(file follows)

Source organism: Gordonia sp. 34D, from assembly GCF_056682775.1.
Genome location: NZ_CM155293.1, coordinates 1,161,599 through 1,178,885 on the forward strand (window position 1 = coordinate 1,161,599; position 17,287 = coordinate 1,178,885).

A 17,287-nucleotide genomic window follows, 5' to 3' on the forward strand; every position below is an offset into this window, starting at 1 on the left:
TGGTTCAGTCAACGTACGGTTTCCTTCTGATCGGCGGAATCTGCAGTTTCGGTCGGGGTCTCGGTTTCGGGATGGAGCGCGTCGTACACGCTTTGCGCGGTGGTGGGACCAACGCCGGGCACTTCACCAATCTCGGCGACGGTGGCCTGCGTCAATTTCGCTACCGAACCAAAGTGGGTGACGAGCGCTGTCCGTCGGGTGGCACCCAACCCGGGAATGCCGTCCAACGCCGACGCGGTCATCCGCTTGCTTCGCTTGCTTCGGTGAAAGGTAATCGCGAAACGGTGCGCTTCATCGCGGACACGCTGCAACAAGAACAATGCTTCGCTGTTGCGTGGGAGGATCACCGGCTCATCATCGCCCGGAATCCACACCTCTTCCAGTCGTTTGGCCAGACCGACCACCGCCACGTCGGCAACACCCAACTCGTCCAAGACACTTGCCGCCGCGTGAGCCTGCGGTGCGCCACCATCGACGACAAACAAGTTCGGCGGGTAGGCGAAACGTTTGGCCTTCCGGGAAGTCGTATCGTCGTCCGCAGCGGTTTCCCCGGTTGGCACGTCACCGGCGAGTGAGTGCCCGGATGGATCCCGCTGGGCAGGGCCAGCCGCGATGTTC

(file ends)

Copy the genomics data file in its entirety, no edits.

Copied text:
Source organism: Gordonia sp. 34D, from assembly GCF_056682775.1.
Genome location: NZ_CM155293.1, coordinates 1,161,599 through 1,178,885 on the forward strand (window position 1 = coordinate 1,161,599; position 17,287 = coordinate 1,178,885).

A 17,287-nucleotide genomic window follows, 5' to 3' on the forward strand; every position below is an offset into this window, starting at 1 on the left:
TGGTTCAGTCAACGTACGGTTTCCTTCTGATCGGCGGAATCTGCAGTTTCGGTCGGGGTCTCGGTTTCGGGATGGAGCGCGTCGTACACGCTTTGCGCGGTGGTGGGACCAACGCCGGGCACTTCACCAATCTCGGCGACGGTGGCCTGCGTCAATTTCGCTACCGAACCAAAGTGGGTGACGAGCGCTGTCCGTCGGGTGGCACCCAACCCGGGAATGCCGTCCAACGCCGACGCGGTCATCCGCTTGCTTCGCTTGCTTCGGTGAAAGGTAATCGCGAAACGGTGCGCTTCATCGCGGACACGCTGCAACAAGAACAATGCTTCGCTGTTGCGTGGGAGGATCACCGGCTCATCATCGCCCGGAATCCACACCTCTTCCAGTCGTTTGGCCAGACCGACCACCGCCACGTCGGCAACACCCAACTCGTCCAAGACACTTGCCGCCGCGTGAGCCTGCGGTGCGCCACCATCGACGACAAACAAGTTCGGCGGGTAGGCGAAACGTTTGGCCTTCCGGGAAGTCGTATCGTCGTCCGCAGCGGTTTCCCCGGTTGGCACGTCACCGGCGAGTGAGTGCCCGGATGGATCCCGCTGGGCAGGGCCAGCCGCGATGTTC